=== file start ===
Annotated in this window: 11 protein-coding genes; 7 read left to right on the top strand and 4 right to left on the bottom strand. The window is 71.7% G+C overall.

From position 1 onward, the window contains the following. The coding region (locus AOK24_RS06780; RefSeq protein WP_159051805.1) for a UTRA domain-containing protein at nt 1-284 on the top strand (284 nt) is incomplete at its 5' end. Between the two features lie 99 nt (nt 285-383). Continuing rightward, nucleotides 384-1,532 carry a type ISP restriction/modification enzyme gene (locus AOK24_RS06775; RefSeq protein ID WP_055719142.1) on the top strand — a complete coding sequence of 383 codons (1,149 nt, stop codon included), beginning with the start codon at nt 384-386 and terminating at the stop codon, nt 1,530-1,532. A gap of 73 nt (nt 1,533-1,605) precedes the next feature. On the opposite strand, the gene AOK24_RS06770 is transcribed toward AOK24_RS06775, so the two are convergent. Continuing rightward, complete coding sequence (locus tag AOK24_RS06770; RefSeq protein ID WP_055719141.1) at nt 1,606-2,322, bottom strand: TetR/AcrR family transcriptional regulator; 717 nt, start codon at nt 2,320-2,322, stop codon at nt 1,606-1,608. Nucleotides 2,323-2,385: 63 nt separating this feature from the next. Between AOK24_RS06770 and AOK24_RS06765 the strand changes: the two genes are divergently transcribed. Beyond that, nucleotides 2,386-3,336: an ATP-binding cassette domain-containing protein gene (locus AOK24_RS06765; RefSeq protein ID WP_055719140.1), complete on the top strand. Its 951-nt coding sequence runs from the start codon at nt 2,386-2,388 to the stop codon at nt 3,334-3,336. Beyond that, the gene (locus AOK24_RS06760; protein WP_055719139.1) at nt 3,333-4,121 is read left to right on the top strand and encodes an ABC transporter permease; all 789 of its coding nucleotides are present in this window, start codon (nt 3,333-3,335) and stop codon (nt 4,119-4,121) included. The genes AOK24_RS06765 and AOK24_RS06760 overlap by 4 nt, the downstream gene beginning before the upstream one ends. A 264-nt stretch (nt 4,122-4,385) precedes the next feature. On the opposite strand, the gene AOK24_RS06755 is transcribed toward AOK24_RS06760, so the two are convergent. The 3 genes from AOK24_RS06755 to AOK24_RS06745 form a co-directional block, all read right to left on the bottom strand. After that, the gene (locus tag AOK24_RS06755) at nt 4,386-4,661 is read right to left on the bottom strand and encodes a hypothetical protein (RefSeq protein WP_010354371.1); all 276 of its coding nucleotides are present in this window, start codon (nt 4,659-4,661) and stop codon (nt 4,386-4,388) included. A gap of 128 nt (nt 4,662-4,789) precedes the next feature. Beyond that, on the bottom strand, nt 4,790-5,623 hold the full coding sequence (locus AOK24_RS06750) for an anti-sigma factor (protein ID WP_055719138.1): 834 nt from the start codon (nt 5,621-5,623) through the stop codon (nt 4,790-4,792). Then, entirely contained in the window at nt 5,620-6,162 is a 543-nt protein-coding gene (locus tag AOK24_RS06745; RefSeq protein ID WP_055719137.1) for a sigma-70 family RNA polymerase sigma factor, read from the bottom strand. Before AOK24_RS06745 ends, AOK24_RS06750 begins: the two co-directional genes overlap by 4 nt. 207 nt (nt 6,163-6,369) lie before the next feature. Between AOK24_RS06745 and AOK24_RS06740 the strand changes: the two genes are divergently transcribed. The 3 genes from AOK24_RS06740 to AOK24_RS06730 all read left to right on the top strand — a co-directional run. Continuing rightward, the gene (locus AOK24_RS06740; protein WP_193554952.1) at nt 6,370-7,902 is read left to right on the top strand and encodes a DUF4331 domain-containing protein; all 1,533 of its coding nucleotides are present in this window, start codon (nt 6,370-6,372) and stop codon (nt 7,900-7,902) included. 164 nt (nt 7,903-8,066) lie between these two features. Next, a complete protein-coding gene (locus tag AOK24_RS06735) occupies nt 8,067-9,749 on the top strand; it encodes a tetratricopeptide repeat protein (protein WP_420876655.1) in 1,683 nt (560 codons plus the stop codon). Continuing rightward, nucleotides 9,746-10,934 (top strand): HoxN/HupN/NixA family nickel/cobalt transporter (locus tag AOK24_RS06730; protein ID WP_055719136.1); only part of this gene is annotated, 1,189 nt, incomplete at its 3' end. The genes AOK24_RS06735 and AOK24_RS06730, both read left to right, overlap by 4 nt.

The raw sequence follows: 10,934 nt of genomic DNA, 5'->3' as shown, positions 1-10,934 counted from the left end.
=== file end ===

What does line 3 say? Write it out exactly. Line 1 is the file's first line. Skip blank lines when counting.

The raw sequence follows: 10,934 nt of genomic DNA, 5'->3' as shown, positions 1-10,934 counted from the left end.